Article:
There is an important implication of my post from yesterday (or, perhaps more accurately, I should say this post as important implications that lead to yesterday’s post): universally absolute rights are logically impossible.
We tend to hear arguments by libertarians and anarcho-capitalists that certain rights, namely property rights, are absolute (for example, see Murray Rothbard’s article here). No one can prevent us from doing what we want with our property (including our bodies) or enjoying our property as we see fit. While on the surface, this seems reasonable, it is a logically impossible thing to enforce.
Let’s consider an example, similar to the one I gave yesterday. Two neighbors have an abutting piece of land. One neighbor, Joe, has a pool and a nice backyard he enjoys lounging in. However, one thing he does not like is the smell of smoke and the sound of loud noises. These things reduce the enjoyment of his property. The other neighbor, Bob, has a backyard as well, but he likes to sometimes hold barbeques, bonfires, and parties. When he does this, he generates noise and smoke that inevitably flow over to Joe’s yard. In other words, Joe’s “stuff” is being messed with.
If both parties have absolute property rights, how can this situation be resolved? If Joe cannot request, require, or negotiate some end to Bob’s activities, his ability to enjoy his property as he sees fit is diminished by Bob’s actions. Likewise, if Joe’s ability to enjoy his property is maintained, then Bob’s enjoyment of his property must necessarily be reduced by reducing or eliminating his barbeques, bonfires, and parties. Either way, someone‘s property right is not absolute. Something has to give.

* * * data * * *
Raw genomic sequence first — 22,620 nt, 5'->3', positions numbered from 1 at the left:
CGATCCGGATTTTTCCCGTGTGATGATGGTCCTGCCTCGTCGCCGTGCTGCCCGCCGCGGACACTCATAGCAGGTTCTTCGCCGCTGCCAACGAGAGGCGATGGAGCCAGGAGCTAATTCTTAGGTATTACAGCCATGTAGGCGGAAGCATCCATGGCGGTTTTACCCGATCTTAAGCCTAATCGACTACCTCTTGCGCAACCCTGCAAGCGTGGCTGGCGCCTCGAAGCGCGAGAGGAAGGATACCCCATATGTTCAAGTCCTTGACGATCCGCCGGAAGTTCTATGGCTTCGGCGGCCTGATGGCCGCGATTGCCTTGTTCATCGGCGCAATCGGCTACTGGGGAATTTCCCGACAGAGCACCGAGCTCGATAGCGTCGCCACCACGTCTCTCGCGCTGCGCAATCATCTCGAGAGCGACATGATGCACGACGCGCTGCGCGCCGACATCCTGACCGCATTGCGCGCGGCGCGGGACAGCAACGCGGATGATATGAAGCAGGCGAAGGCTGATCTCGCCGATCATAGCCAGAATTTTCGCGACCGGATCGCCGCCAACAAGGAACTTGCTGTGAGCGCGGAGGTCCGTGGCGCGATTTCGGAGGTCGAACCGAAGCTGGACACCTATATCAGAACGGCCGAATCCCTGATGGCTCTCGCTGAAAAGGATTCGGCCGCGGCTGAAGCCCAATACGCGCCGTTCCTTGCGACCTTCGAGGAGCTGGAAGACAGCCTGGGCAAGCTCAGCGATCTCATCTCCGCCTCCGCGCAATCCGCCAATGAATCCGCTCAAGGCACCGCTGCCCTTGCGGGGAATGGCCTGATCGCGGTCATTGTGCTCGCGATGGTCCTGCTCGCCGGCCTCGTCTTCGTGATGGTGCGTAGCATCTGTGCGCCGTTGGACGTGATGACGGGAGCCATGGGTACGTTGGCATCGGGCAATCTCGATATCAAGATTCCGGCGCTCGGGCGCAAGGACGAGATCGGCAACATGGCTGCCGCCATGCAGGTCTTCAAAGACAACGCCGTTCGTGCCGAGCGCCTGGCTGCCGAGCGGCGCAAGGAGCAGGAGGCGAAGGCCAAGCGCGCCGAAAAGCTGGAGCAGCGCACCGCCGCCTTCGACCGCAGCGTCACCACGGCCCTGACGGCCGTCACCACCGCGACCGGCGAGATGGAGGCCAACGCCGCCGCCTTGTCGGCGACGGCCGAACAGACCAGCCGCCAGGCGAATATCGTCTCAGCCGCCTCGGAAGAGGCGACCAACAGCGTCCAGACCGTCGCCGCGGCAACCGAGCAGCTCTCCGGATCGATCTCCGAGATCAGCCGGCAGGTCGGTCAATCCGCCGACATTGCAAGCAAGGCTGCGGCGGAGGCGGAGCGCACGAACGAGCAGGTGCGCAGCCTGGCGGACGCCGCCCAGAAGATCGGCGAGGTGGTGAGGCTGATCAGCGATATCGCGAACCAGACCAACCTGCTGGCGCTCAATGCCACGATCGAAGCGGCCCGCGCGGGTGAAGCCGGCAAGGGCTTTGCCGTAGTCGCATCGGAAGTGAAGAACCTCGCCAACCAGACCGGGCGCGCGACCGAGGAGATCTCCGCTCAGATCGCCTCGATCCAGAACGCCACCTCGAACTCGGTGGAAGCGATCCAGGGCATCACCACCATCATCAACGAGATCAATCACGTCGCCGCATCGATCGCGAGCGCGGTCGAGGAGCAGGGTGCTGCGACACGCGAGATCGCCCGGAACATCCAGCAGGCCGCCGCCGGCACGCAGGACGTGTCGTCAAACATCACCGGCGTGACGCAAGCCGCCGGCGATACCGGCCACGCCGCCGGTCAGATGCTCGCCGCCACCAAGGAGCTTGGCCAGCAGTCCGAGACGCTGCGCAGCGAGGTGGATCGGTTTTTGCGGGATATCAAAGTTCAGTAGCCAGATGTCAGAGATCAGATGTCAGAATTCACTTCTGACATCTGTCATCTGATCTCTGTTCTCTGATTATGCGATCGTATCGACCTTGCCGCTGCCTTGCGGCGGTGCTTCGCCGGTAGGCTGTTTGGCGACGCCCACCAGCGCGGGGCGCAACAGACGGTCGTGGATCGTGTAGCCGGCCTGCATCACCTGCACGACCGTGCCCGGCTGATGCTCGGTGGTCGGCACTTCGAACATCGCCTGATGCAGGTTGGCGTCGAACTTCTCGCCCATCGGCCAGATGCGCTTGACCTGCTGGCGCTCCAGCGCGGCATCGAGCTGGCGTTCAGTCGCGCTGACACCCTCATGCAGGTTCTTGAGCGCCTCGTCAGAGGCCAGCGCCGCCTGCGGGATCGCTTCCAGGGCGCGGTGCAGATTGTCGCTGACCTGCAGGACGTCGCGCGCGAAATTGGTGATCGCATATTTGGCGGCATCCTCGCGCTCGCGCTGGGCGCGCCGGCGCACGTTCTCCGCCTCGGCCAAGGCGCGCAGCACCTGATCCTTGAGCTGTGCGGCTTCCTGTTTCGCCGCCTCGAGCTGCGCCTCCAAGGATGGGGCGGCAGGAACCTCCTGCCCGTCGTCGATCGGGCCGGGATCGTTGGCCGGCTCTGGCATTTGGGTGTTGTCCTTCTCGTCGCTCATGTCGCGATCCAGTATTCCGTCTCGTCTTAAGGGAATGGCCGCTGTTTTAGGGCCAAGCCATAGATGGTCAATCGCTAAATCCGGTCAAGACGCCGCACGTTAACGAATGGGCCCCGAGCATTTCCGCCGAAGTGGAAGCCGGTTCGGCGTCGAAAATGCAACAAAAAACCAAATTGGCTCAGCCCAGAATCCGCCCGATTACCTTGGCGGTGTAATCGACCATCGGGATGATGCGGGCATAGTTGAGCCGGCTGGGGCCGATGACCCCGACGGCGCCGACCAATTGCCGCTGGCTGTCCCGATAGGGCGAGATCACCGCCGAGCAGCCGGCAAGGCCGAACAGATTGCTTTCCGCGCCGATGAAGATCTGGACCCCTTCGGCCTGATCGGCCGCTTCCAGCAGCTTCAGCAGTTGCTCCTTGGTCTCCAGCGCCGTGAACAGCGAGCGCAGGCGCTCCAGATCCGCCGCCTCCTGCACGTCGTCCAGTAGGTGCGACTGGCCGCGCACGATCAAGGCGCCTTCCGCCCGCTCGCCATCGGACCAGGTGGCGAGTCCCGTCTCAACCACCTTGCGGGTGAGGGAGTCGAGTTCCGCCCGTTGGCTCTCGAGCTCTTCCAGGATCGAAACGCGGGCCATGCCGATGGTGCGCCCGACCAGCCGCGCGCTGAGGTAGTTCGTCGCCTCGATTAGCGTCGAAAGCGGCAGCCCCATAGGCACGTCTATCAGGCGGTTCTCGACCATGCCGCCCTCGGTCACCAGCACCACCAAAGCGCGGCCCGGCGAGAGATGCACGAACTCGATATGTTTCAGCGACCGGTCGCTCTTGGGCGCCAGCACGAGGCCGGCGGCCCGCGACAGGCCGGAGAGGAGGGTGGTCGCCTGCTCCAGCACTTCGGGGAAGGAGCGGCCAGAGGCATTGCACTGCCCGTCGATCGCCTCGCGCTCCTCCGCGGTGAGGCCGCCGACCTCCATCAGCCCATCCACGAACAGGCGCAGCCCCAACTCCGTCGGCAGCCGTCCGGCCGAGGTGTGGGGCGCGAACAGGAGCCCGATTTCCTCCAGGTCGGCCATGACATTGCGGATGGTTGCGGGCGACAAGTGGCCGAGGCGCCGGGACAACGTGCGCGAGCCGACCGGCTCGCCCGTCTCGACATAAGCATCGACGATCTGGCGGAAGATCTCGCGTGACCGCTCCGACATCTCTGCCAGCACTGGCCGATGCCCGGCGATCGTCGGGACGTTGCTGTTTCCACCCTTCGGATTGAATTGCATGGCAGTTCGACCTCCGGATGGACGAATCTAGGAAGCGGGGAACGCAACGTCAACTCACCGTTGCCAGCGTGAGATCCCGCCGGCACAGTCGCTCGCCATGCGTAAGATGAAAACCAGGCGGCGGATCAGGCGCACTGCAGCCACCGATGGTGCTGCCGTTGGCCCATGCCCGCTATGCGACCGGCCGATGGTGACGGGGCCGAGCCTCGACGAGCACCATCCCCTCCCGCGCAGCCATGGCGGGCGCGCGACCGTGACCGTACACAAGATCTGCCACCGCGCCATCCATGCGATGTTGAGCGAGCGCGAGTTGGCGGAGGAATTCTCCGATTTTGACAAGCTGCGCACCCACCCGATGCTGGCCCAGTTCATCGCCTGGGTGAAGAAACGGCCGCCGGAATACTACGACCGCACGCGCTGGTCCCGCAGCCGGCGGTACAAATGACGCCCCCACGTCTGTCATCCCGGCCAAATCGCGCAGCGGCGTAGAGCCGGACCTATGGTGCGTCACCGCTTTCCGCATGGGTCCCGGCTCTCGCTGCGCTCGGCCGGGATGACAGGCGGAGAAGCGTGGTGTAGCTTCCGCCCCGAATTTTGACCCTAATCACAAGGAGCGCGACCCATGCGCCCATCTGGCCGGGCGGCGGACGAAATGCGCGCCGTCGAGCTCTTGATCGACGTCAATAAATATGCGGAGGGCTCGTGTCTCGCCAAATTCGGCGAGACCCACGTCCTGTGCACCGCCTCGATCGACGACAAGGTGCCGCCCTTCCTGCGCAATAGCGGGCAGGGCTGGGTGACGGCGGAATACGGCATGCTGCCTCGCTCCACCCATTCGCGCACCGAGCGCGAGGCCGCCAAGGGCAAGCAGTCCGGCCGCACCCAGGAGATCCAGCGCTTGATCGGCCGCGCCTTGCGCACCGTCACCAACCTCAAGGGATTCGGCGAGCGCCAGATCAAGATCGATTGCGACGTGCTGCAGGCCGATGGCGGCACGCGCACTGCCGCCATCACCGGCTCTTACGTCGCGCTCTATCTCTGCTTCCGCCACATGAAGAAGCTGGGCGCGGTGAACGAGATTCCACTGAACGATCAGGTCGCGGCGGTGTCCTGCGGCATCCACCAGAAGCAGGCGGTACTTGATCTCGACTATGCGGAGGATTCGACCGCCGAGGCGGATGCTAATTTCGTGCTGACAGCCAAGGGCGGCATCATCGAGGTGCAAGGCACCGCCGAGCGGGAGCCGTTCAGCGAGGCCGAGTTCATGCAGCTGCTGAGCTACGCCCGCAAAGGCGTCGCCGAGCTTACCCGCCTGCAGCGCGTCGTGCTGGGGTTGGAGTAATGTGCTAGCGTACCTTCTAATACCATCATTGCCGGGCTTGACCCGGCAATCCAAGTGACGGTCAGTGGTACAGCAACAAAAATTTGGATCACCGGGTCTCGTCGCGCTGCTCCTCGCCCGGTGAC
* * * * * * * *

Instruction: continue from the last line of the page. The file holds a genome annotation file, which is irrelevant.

It is important to note there is no necessary need for state intervention here. Joe and Bob can (and likely will, absent major costs) find some mutually beneficial arrangement. But that arrangement must result is someone’s rights being attenuated. If one of them has an absolute right, the other cannot.
The question should not be whether some rights are absolute or not. Absolute rights are a logical impossibility. Rather, the question should be how to resolve conflicts that inevitably arise when rights collide. If libertarians cannot address these conflicts, then we necessarily secede the argument of conflict resolution to the statists. By insisting on absolute rights, a logical impossibility, we state outright libertarianism has no place in the real world as it cannot resolve conflicts. This has to end.